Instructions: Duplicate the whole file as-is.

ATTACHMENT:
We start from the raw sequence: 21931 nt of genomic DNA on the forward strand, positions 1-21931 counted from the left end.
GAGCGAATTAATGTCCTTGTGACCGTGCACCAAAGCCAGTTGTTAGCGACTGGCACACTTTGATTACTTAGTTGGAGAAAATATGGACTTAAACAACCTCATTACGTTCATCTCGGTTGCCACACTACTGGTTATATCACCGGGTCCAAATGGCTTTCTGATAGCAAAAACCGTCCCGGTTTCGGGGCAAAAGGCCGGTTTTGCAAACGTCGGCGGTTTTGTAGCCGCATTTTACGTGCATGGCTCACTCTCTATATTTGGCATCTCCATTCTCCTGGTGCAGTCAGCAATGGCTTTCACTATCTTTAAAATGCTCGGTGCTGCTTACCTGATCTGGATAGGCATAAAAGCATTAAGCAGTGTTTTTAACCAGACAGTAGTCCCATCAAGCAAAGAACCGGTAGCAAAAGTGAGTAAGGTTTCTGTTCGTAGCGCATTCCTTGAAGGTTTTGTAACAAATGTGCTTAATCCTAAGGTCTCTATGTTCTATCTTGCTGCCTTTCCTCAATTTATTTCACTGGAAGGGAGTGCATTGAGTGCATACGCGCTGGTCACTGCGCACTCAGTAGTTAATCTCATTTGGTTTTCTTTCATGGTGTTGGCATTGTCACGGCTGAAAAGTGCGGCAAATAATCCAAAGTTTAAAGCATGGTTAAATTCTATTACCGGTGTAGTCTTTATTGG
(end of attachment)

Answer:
We start from the raw sequence: 21931 nt of genomic DNA on the forward strand, positions 1-21931 counted from the left end.
GAGCGAATTAATGTCCTTGTGACCGTGCACCAAAGCCAGTTGTTAGCGACTGGCACACTTTGATTACTTAGTTGGAGAAAATATGGACTTAAACAACCTCATTACGTTCATCTCGGTTGCCACACTACTGGTTATATCACCGGGTCCAAATGGCTTTCTGATAGCAAAAACCGTCCCGGTTTCGGGGCAAAAGGCCGGTTTTGCAAACGTCGGCGGTTTTGTAGCCGCATTTTACGTGCATGGCTCACTCTCTATATTTGGCATCTCCATTCTCCTGGTGCAGTCAGCAATGGCTTTCACTATCTTTAAAATGCTCGGTGCTGCTTACCTGATCTGGATAGGCATAAAAGCATTAAGCAGTGTTTTTAACCAGACAGTAGTCCCATCAAGCAAAGAACCGGTAGCAAAAGTGAGTAAGGTTTCTGTTCGTAGCGCATTCCTTGAAGGTTTTGTAACAAATGTGCTTAATCCTAAGGTCTCTATGTTCTATCTTGCTGCCTTTCCTCAATTTATTTCACTGGAAGGGAGTGCATTGAGTGCATACGCGCTGGTCACTGCGCACTCAGTAGTTAATCTCATTTGGTTTTCTTTCATGGTGTTGGCATTGTCACGGCTGAAAAGTGCGGCAAATAATCCAAAGTTTAAAGCATGGTTAAATTCTATTACCGGTGTAGTCTTTATTGG